The Chance Vought setup, organized much on the order of a metropolitan fire department, consists of an inspection section, a prevention section, a maintenance section for fire fig-hting systems, a watch patrol and a unit for handling of the fire fighting apparatus. Firemen, trained as divers, man the Company’s rescue boat on Mountain Creek Lake and always are on call by either Chance Vought or Navy personnel from the air station.

Fireman J. J. Narramore (at the wheel) and Fireman C. H. Walker bring Chance Vought Aircraft's rescue boat into its berth on Mountain Creek Lake. This fully-equipped rescue boat is on standby duty whenever Chance Vought's airplanes are flying, and also is available for rescue work uoon request from the Dallas Naval Air Station.Lieutenant L. J. Donnell, Chance Vought fireman in charge of instruction, explains the different types of fire extinguishers and their use to a group of volunteer firemen. The volunteer firemen are non-paid and receive instruction on company time.Four of these fully equipped fire carts are stationed at vantage points throughout the Chance Vought plant for use by volunteer firemen. In most cases, the equipment carried in the carts is sufficient to contain a fire until arrival of the regular Chance Vought Fire Department.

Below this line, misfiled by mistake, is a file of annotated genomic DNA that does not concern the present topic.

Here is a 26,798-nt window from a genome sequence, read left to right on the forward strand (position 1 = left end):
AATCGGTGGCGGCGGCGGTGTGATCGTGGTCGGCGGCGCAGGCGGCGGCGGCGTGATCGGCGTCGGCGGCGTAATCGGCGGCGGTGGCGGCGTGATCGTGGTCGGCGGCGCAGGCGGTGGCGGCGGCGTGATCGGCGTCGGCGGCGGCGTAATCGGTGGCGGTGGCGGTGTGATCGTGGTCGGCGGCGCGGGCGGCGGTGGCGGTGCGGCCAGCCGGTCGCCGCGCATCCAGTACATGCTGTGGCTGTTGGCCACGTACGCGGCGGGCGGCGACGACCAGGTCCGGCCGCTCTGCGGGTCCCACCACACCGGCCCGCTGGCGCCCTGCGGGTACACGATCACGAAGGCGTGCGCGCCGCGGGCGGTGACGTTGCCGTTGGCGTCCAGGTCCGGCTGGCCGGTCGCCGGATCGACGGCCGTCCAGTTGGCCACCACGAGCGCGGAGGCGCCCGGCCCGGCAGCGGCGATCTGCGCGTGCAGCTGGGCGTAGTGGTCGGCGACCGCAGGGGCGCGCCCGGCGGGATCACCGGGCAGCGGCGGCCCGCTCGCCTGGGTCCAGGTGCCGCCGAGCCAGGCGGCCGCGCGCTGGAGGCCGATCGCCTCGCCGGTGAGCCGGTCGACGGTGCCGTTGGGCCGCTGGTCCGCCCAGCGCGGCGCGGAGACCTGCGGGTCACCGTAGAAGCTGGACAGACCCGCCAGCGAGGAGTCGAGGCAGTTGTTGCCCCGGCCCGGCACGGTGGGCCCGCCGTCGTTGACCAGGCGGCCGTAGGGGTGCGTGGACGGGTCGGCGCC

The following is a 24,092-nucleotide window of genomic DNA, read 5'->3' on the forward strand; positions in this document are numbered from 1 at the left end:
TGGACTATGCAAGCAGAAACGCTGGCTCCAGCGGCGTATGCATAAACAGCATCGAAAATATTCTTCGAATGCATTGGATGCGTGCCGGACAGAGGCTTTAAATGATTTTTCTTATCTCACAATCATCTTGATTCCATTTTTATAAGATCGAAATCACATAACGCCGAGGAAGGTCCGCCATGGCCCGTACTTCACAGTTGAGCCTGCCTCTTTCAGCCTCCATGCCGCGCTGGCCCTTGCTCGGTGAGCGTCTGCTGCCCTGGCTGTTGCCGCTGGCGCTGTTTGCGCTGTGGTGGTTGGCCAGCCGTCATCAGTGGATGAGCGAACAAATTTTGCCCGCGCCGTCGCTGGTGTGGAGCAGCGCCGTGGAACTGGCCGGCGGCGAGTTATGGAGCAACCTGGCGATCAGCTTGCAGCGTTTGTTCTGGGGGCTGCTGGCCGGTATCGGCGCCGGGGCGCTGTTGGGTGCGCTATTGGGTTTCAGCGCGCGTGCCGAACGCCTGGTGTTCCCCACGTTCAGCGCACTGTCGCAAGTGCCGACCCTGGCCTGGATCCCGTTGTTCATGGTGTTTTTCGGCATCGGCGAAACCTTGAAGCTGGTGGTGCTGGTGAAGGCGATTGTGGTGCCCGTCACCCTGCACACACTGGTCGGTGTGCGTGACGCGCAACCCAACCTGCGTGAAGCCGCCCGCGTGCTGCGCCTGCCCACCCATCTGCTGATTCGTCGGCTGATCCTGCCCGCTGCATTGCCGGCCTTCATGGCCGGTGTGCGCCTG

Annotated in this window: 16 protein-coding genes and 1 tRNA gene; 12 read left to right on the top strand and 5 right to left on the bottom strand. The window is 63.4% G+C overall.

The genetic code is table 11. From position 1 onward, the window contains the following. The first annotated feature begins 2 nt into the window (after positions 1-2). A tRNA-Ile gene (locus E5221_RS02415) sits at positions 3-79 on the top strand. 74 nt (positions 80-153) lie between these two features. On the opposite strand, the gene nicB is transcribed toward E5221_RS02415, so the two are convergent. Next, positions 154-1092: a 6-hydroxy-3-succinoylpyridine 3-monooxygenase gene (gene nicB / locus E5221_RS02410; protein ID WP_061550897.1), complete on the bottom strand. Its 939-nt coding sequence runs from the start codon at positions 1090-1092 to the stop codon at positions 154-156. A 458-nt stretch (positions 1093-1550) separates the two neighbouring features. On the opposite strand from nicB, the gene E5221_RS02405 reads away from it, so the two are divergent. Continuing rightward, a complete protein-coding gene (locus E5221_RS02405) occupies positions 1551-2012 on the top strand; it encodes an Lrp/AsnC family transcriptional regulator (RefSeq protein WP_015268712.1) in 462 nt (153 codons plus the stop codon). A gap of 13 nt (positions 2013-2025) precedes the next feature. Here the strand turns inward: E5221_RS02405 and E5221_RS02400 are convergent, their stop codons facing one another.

Through a reciprocal agreement, the Fire Department is available to aid departments of nearby communities. And fire demonstration teams, demonstrating the chemistryof fire, have been much in demand at club luncheons and other groups in Dallas.

Tying the Company’s fire fighting equipment together is a two-way radio station, KKE-781, manned by firemen 24 hours a day. This station also is used by the plant guard department. Through its radio connections, Chance Vought’s equipment works closely with the crash equipment from the Naval Air Station. Along with Navy equipment, the Company’s trucks answer all alerts on the runway.

Chief McGlamery’s philosophy as it concerns his job was acquired long ago when he first started in the Dallas Fire Department. “Do everything you can to prevent fires,” he says, “and then be ready to fight them.”